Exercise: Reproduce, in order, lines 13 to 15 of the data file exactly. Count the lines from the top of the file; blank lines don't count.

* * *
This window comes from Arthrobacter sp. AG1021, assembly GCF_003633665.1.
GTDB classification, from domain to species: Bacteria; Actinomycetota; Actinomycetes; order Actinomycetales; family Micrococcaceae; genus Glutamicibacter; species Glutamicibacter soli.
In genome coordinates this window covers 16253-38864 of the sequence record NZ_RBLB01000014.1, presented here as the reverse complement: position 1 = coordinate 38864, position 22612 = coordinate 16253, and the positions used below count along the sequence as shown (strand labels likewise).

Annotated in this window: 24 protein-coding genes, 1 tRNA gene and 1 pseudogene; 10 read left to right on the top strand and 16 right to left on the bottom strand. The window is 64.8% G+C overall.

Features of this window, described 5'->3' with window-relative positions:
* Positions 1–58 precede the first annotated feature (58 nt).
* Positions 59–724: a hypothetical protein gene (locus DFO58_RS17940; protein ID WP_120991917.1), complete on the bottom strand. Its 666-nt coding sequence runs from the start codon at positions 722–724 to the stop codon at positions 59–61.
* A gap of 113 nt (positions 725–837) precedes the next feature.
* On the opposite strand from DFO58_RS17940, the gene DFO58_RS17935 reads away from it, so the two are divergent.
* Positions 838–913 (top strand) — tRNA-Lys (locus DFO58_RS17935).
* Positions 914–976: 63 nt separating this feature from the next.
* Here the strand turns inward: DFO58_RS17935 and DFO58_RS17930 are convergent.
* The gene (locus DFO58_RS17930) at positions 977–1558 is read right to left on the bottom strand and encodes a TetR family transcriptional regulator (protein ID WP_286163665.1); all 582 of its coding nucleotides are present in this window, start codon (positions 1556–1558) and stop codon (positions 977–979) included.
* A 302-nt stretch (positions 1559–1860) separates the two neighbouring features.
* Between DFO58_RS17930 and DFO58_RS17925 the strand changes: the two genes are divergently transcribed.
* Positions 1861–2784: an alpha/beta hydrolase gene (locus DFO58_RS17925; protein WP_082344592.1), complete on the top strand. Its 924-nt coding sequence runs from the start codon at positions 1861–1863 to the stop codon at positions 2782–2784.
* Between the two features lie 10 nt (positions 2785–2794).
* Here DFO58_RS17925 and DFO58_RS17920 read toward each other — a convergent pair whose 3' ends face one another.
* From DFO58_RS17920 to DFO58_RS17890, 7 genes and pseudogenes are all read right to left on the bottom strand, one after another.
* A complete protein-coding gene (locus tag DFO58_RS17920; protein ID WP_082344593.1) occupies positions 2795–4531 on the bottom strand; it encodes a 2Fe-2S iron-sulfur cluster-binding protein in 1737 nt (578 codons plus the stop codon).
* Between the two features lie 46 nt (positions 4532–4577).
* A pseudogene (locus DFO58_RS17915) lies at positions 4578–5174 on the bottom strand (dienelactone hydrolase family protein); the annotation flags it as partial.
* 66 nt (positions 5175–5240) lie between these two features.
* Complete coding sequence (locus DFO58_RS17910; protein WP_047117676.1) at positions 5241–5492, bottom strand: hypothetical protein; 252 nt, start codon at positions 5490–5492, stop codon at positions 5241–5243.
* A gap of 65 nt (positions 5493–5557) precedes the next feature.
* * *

* The gene (locus DFO58_RS17930) at positions 977–1558 is read right to left on the bottom strand and encodes a TetR family transcriptional regulator (protein ID WP_286163665.1); all 582 of its coding nucleotides are present in this window, start codon (positions 1556–1558) and stop codon (positions 977–979) included.
* A 302-nt stretch (positions 1559–1860) separates the two neighbouring features.
* Between DFO58_RS17930 and DFO58_RS17925 the strand changes: the two genes are divergently transcribed.